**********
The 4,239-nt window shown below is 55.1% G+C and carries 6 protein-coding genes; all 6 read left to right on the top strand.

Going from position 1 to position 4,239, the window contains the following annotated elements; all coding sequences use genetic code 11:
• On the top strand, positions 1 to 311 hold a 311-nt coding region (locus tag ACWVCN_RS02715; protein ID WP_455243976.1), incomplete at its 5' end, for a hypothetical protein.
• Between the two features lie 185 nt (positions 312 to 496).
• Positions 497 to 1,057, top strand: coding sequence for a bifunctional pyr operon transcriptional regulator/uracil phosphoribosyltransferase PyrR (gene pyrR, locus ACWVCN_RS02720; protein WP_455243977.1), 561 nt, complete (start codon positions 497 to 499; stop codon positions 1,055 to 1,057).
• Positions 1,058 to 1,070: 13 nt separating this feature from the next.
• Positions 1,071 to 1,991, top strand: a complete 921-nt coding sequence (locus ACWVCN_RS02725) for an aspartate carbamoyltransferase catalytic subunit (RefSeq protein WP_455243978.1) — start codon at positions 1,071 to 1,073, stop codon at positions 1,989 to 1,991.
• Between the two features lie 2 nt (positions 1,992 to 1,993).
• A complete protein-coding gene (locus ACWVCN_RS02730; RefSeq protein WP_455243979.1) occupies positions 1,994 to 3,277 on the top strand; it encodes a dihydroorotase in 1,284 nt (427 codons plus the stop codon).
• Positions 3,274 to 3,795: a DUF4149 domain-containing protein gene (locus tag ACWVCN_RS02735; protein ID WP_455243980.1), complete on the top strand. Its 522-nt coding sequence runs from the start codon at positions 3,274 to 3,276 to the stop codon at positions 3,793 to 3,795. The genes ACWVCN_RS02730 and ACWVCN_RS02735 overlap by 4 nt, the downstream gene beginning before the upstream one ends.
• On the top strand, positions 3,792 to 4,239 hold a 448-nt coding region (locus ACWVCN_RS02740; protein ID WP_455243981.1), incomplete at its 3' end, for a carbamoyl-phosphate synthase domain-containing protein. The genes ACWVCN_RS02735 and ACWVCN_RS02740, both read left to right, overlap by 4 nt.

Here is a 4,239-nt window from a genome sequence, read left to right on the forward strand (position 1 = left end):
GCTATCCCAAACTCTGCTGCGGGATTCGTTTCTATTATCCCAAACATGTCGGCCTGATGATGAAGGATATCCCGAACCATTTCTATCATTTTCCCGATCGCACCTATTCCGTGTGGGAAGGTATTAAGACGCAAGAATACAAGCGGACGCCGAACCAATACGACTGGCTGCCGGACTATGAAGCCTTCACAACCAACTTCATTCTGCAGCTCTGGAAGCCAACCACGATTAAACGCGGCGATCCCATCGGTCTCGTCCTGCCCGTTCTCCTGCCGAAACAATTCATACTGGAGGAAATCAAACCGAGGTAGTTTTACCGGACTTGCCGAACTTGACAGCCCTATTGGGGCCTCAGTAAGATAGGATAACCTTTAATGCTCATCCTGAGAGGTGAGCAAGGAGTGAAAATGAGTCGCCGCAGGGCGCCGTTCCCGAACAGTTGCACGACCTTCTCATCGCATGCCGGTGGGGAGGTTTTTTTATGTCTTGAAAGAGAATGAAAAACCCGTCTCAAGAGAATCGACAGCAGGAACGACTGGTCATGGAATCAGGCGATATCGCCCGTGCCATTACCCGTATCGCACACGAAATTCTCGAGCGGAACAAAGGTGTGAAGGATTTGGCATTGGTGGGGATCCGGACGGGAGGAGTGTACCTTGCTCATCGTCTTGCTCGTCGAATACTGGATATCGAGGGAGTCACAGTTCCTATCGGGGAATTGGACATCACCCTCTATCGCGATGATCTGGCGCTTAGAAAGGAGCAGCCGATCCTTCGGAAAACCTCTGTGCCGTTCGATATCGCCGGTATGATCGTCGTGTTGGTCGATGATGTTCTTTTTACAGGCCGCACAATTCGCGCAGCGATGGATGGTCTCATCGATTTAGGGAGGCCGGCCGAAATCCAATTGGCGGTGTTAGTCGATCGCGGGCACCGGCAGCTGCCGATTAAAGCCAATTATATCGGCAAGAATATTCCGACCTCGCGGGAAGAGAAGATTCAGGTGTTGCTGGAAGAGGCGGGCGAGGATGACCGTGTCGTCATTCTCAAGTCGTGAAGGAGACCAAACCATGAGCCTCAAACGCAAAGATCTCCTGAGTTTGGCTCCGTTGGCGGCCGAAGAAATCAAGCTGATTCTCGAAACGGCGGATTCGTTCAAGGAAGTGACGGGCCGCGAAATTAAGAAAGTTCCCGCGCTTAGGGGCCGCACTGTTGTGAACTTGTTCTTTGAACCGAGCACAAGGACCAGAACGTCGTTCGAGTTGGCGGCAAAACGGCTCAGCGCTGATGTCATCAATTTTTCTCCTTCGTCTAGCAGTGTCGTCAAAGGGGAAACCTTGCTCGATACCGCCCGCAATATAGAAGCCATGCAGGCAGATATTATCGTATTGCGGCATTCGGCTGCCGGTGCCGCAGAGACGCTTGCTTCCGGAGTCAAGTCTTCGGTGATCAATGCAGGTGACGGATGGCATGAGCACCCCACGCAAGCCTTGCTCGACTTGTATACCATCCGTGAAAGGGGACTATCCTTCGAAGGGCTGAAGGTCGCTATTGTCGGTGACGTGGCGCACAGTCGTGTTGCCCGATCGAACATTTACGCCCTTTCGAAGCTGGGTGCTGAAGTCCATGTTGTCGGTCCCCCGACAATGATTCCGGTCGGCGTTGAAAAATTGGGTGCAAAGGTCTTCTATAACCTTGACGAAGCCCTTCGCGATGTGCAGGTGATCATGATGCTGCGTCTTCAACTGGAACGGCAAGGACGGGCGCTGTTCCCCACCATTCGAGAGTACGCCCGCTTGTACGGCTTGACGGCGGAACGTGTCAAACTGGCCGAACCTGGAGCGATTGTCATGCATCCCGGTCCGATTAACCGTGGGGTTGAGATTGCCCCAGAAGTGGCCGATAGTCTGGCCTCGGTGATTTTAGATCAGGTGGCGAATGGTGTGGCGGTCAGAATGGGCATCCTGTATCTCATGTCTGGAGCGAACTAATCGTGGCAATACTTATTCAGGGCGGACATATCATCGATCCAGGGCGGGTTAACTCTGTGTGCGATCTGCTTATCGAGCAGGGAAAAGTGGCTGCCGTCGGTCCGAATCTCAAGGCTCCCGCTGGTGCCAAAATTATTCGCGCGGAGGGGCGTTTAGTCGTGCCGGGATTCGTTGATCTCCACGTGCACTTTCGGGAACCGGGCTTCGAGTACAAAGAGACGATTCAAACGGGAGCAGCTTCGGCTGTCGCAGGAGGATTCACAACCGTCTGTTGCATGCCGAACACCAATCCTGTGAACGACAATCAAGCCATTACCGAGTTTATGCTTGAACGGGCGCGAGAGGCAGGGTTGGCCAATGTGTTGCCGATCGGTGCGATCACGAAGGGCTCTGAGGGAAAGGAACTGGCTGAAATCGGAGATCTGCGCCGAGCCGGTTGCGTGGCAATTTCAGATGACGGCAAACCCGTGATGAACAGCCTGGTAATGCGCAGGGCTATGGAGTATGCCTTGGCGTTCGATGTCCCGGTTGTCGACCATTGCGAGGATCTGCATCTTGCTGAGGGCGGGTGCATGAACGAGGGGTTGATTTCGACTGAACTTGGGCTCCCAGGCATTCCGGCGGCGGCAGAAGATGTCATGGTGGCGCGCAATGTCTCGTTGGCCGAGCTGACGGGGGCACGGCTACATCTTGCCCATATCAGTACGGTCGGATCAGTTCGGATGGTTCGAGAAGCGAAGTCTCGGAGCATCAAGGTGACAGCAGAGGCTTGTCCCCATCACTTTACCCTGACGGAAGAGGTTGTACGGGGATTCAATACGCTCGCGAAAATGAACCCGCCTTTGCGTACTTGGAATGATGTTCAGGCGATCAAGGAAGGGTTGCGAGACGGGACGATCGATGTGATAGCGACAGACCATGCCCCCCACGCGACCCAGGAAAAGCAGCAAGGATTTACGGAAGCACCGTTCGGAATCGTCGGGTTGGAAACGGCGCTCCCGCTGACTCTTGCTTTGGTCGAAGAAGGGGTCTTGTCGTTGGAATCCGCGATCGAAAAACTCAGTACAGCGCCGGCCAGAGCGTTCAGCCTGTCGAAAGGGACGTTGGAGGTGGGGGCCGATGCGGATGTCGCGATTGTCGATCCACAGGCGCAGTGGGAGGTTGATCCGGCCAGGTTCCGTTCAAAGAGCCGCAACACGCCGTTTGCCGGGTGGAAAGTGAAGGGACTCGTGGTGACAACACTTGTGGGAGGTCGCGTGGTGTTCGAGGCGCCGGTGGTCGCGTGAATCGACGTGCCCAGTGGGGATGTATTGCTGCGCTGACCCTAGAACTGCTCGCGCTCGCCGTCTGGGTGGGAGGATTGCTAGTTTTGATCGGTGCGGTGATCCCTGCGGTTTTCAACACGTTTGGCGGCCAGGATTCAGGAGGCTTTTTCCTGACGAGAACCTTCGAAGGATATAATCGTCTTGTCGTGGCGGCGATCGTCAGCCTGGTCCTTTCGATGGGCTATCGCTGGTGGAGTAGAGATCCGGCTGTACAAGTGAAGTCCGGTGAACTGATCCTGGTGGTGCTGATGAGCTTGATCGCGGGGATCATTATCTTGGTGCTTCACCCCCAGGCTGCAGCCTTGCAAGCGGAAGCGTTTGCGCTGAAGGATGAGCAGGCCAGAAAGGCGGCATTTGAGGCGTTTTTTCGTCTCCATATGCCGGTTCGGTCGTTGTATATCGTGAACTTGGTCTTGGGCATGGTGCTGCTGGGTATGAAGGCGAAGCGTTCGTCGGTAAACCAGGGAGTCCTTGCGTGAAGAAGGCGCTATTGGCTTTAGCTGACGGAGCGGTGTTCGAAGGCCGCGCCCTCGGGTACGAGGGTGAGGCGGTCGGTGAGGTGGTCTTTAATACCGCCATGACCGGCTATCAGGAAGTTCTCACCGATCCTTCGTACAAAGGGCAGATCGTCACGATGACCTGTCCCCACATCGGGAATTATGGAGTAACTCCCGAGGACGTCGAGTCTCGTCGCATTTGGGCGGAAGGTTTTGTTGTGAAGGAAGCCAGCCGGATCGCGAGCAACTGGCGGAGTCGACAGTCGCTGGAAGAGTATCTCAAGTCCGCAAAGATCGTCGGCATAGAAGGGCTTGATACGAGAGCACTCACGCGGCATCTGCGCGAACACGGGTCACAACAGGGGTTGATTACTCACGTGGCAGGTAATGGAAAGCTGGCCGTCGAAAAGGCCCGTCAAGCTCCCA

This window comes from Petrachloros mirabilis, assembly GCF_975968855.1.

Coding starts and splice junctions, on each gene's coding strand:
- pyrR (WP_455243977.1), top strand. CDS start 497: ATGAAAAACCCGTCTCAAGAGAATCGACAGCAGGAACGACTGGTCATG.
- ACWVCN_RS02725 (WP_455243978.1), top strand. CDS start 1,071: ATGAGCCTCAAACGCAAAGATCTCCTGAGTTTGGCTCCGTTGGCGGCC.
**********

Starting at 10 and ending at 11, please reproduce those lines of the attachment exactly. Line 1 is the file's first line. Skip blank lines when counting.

• Positions 3,274 to 3,795: a DUF4149 domain-containing protein gene (locus tag ACWVCN_RS02735; protein ID WP_455243980.1), complete on the top strand. Its 522-nt coding sequence runs from the start codon at positions 3,274 to 3,276 to the stop codon at positions 3,793 to 3,795. The genes ACWVCN_RS02730 and ACWVCN_RS02735 overlap by 4 nt, the downstream gene beginning before the upstream one ends.
• On the top strand, positions 3,792 to 4,239 hold a 448-nt coding region (locus ACWVCN_RS02740; protein ID WP_455243981.1), incomplete at its 3' end, for a carbamoyl-phosphate synthase domain-containing protein. The genes ACWVCN_RS02735 and ACWVCN_RS02740, both read left to right, overlap by 4 nt.